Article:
Standard Interpretations - Table of Contents
• Standard Number: 1910.1030

October 4, 2007

Mr. Paul Dufresne, R.Ph., MS
Pharmacy Manager
American Homecare Federation
31 Moody Street
Enfield, CT 06083

Dear Mr. Dufresne:

Thank you for your inquiry to the Occupational Safety and Health Administration. Your letter was forwarded to OSHA's Directorate of Enforcement Programs (DEP) for a response. This letter constitutes OSHA's interpretation only of the requirements discussed and may not be applicable to any scenarios or questions not delineated within your original inquiry. You had specific questions regarding the applicability of OSHA's bloodborne pathogens standard, 29 CFR 1910.1030 to the use of needles with self-infuse bleeding products. Your questions are restated below followed by OSHA's responses.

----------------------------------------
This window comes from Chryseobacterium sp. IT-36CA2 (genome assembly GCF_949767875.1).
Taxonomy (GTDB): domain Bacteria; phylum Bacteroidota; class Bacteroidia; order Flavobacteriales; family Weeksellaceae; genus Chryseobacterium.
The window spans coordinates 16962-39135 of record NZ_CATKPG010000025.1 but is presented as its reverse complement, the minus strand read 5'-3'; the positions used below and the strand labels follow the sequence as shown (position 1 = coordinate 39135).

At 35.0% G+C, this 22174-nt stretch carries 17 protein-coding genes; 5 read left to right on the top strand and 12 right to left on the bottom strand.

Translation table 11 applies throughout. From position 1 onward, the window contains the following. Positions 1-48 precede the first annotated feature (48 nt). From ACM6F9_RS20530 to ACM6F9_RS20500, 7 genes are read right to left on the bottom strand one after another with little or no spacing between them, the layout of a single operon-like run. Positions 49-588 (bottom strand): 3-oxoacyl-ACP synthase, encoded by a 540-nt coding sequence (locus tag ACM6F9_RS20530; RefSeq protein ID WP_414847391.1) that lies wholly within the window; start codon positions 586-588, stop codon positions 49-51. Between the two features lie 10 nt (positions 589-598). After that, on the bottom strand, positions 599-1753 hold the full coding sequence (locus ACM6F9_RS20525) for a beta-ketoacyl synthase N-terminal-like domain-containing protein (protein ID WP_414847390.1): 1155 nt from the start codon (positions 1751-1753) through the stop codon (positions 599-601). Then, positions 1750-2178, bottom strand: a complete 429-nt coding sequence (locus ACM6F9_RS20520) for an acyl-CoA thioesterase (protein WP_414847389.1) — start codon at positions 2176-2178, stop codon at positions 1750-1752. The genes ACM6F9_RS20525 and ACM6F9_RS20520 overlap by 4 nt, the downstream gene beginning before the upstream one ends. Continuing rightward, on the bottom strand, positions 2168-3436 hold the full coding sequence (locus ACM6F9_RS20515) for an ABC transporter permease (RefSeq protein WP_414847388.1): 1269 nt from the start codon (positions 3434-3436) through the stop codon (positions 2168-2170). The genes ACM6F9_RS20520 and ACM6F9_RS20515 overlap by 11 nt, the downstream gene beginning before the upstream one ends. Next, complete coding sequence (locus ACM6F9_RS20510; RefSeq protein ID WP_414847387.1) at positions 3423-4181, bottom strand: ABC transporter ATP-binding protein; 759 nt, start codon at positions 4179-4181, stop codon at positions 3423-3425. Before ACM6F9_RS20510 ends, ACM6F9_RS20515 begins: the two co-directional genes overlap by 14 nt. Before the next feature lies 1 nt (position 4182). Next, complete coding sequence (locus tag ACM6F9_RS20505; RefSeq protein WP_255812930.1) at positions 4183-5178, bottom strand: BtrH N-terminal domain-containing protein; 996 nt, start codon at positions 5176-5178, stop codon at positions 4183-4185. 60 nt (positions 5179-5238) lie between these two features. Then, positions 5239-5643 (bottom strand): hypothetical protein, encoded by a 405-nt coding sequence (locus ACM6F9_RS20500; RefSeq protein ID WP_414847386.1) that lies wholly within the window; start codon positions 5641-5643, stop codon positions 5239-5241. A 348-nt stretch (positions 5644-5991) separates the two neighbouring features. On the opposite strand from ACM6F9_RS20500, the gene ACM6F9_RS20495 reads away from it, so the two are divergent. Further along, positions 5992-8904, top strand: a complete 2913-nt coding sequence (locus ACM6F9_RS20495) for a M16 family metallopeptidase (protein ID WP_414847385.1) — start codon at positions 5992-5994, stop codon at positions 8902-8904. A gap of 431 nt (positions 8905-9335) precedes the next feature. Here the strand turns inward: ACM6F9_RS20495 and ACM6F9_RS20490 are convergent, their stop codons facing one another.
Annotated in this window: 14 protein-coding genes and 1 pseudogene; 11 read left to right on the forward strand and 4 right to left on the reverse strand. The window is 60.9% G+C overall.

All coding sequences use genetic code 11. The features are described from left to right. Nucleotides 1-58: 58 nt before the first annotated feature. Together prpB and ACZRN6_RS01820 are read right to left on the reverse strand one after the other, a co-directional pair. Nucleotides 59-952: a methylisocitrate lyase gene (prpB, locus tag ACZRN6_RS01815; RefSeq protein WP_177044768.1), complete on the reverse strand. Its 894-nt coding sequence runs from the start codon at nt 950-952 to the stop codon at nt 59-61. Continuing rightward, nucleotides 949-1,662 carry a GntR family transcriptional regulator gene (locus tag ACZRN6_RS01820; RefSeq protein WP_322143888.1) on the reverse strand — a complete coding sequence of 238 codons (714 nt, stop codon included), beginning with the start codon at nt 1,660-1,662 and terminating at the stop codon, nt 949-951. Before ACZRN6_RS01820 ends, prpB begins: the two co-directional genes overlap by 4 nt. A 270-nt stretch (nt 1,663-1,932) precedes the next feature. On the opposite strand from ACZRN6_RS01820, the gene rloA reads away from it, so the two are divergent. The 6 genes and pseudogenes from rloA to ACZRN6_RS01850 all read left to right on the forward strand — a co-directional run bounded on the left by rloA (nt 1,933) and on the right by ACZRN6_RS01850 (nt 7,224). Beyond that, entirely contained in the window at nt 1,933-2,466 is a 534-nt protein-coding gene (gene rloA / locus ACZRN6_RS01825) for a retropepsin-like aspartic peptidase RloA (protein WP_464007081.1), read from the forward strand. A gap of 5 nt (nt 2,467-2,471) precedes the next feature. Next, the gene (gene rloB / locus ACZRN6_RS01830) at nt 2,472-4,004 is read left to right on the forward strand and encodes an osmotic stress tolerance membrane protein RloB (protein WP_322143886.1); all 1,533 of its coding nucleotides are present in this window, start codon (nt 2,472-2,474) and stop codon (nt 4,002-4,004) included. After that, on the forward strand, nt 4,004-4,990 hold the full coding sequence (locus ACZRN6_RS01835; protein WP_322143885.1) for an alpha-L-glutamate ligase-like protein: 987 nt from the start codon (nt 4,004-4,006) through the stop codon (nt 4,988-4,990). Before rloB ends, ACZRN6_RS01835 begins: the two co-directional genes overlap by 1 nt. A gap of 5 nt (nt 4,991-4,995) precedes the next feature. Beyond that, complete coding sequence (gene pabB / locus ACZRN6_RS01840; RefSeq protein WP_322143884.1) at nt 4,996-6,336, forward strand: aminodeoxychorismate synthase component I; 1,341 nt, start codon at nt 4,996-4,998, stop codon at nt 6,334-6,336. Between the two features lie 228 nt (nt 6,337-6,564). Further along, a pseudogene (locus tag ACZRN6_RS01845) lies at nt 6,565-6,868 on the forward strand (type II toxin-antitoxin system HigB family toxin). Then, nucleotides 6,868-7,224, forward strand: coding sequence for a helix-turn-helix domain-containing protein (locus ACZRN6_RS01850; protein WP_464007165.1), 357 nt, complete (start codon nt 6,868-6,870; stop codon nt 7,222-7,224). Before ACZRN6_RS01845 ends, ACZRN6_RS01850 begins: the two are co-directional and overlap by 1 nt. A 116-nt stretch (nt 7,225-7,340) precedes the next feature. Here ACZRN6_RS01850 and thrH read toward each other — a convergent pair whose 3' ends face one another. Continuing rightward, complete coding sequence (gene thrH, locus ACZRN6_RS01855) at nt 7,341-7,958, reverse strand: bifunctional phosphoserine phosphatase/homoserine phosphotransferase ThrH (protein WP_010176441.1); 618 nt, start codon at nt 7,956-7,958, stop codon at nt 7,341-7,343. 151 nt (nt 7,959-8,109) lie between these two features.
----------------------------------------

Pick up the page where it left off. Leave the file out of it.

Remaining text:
Scenario: A hemophilia home healthcare company supplies bleeding products to patients nationwide. Many patients with bleeding disorders self-infuse their products while other patients have professional nursing services provide in-home assistance with venipuncture and infusion.

Question 1: Does OSHA's bloodborne pathogens standard, 29 CFR 1910.1030, require that safety needles be sent to patients who self-infuse?

Reply 1: No. Your company is not required to send safety needles to persons who self-infuse bleeding products or who self-inject any other medication. The Occupational Safety and health Act of 1970 (OSH Act) only protects employees. 29 USC §653(a) states that the OSH Act applies to employment.

Question 2: Does OSHA's Bloodborne Pathogens Standard, 29 CFR 1910.1030, require us to provide safety needles when an outside party (e.g., home healthcare professional) uses our products to infuse a patient in his/her home?

Reply 2: The standard applies to employers having employees with occupational exposure to blood or other potentially infectious materials (OPIM). During a phone conversation with a